translatewiki.net

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translatewiki.net
translatewiki.net logo
Original author(s) Niklas Laxström
Developer(s) Niklas Laxström, Siebrand Mazeland
Initial release July 2006 (alpha: 2005)
Stable release Continuous development / Monthly MLEB release
Development status Active
Operating system Cross-platform
Available in 300 languages
Type Computer-assisted translation
License GPL; free service
Website translatewiki.net; documentation

translatewiki.net is a web-based translation platform, powered by the Translate extension for MediaWiki, which makes MediaWiki a powerful tool to translate every kind of text.

It currently is the 13th largest wiki in the world by number of pages,[1] having about 5000 translators[2] for over 50 thousand strings of over 20 projects[3] including MediaWiki, OpenStreetMap, Mifos, Encyclopedia of Life, MantisBT.

Features[edit]

The main characteristic of translatewiki.net and its engine, the Translate extension, is being a wiki, so contribution is made easy to any web user, with low or no barrier to entry.[4] Quality is pursued by making the translators focus on what they're best at, translation, freeing them from all the other burdens.

Translations are immediately available to the translator and will be «smoothly syncing with [the software's] repository»[5] or wiki translatable pages, without translator intervention. In the best case, MediaWiki on Wikimedia projects, new localisations reach live sites within a day.[6]

The embedded translation editor provides various features to assist in translation, such as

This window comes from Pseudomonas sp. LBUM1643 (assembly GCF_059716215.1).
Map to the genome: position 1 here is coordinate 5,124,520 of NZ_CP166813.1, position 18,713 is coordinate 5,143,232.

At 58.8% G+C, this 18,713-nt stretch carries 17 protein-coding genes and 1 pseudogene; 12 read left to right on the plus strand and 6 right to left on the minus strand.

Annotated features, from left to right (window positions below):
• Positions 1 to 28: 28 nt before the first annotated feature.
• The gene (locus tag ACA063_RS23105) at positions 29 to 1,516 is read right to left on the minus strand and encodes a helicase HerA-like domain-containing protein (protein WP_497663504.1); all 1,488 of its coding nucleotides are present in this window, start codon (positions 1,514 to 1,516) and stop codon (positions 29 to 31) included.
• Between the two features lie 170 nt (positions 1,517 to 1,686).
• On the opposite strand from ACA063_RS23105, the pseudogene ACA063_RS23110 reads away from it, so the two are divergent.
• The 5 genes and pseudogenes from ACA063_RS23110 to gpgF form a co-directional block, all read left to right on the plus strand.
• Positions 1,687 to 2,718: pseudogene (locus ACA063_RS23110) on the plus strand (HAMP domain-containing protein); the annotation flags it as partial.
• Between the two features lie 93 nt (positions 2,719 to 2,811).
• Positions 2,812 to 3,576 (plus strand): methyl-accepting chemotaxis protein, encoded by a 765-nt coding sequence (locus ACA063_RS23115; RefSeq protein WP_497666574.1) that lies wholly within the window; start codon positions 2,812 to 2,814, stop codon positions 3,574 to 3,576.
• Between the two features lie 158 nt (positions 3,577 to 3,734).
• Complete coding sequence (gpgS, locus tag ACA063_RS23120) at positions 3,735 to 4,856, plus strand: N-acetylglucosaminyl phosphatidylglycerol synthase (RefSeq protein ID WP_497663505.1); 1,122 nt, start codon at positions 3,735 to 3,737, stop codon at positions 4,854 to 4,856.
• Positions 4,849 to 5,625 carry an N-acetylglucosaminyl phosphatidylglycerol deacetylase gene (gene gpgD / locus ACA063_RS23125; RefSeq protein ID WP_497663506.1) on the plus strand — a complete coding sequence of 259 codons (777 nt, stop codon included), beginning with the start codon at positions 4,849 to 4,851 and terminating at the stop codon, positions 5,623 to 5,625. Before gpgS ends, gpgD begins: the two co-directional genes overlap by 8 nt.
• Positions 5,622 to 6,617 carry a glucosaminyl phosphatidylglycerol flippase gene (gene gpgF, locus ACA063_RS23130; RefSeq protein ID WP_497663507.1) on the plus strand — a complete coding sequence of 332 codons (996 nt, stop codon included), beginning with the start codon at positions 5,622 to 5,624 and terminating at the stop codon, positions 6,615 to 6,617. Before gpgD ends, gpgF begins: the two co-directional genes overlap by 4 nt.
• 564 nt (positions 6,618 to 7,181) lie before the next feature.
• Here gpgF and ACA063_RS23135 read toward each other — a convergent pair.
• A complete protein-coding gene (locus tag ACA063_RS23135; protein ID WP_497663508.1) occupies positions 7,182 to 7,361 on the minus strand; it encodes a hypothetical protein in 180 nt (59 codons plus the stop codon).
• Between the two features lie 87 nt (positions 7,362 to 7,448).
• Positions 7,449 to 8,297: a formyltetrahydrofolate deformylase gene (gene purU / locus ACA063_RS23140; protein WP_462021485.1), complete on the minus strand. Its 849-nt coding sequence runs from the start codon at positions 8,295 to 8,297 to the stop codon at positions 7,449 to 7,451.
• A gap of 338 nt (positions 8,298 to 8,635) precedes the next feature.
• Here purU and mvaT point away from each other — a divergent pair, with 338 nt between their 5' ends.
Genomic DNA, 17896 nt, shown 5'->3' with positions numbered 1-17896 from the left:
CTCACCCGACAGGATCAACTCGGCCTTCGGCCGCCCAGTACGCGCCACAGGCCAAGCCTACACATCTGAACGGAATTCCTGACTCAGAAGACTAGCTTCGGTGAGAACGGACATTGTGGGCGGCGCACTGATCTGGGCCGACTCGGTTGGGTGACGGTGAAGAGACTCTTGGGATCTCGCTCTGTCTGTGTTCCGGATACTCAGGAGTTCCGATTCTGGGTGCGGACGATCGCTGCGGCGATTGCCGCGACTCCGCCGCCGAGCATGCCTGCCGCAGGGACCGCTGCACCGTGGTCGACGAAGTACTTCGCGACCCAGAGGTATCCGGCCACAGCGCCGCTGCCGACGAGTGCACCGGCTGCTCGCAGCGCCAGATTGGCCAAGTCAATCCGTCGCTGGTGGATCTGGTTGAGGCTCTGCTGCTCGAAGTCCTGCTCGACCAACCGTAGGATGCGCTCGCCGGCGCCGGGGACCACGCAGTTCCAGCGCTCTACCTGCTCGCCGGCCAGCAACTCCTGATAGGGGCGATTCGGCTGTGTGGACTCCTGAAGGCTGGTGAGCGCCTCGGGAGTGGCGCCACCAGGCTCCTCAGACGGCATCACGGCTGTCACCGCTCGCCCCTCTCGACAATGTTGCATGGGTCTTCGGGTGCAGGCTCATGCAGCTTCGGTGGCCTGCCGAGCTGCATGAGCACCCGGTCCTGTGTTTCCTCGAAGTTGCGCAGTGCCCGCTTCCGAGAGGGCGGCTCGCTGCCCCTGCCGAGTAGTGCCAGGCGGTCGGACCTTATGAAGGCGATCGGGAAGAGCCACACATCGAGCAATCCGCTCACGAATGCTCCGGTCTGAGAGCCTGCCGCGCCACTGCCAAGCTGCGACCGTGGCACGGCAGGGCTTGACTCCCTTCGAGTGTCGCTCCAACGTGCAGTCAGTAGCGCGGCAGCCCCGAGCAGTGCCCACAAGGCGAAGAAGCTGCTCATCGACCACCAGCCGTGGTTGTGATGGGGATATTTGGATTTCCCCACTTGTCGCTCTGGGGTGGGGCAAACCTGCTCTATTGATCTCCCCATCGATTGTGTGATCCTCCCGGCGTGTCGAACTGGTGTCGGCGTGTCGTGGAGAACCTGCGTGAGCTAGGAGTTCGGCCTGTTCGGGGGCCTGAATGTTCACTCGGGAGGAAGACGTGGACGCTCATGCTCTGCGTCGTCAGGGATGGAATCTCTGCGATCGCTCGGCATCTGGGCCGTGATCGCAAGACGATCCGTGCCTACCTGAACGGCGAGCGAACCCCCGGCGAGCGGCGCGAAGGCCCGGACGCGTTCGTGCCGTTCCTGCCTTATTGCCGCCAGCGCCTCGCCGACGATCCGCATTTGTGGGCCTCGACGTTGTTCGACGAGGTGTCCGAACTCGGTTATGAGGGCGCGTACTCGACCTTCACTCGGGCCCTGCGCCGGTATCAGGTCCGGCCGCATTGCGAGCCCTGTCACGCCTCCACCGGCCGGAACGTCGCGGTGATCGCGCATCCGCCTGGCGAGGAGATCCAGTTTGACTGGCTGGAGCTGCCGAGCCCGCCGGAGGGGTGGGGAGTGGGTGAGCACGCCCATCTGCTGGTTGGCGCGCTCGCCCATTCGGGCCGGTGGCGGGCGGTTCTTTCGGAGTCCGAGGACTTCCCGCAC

• message documentation, also known as "context",
  • suggestions from translation memory and machine translation,
  • checking translations for common syntax mistakes,
  • translation status of messages.[7]

Translatewiki.net is also a Semantic MediaWiki.[8]

History[edit]

Niklas Laxström, Translating the wiki way: Simple, fast, fun, Wikimania 2012 (slides available).

Translatewiki.net was made available by Niklas Laxström[9] as localisation platform for all languages of MediaWiki around July 2006, when it was named Betawiki.[10] Besides translation, it developed with the characteristics of a testing and developing platform for MediaWiki (Nukawiki in 2005[4]), with a focus on the improvement of internationalisation features.[11]

At the end of 2007 Siebrand Mazeland joined in the management of the website, which was moved to the current domain translatewiki.net.

In April 2008, it already supported over 100 languages for MediaWiki and 200 of its extensions, "making it one of the most translated software projects ever", as well as FreeCol. Since then, while being an independent volunteer project,[12] [13] it has been recognised as a major player in the global success of MediaWiki and the Wikimedia projects powered by it, like Wikipedia, in over 280 languages.[14]

In 2009 it was improved thanks to a Google Summer of Code project by Niklas Laxström.[15] In 2011 the proofreading features were introduced.[16] In 2012, its translation memory engine expanded to all Wikimedia projects using Translate.[17]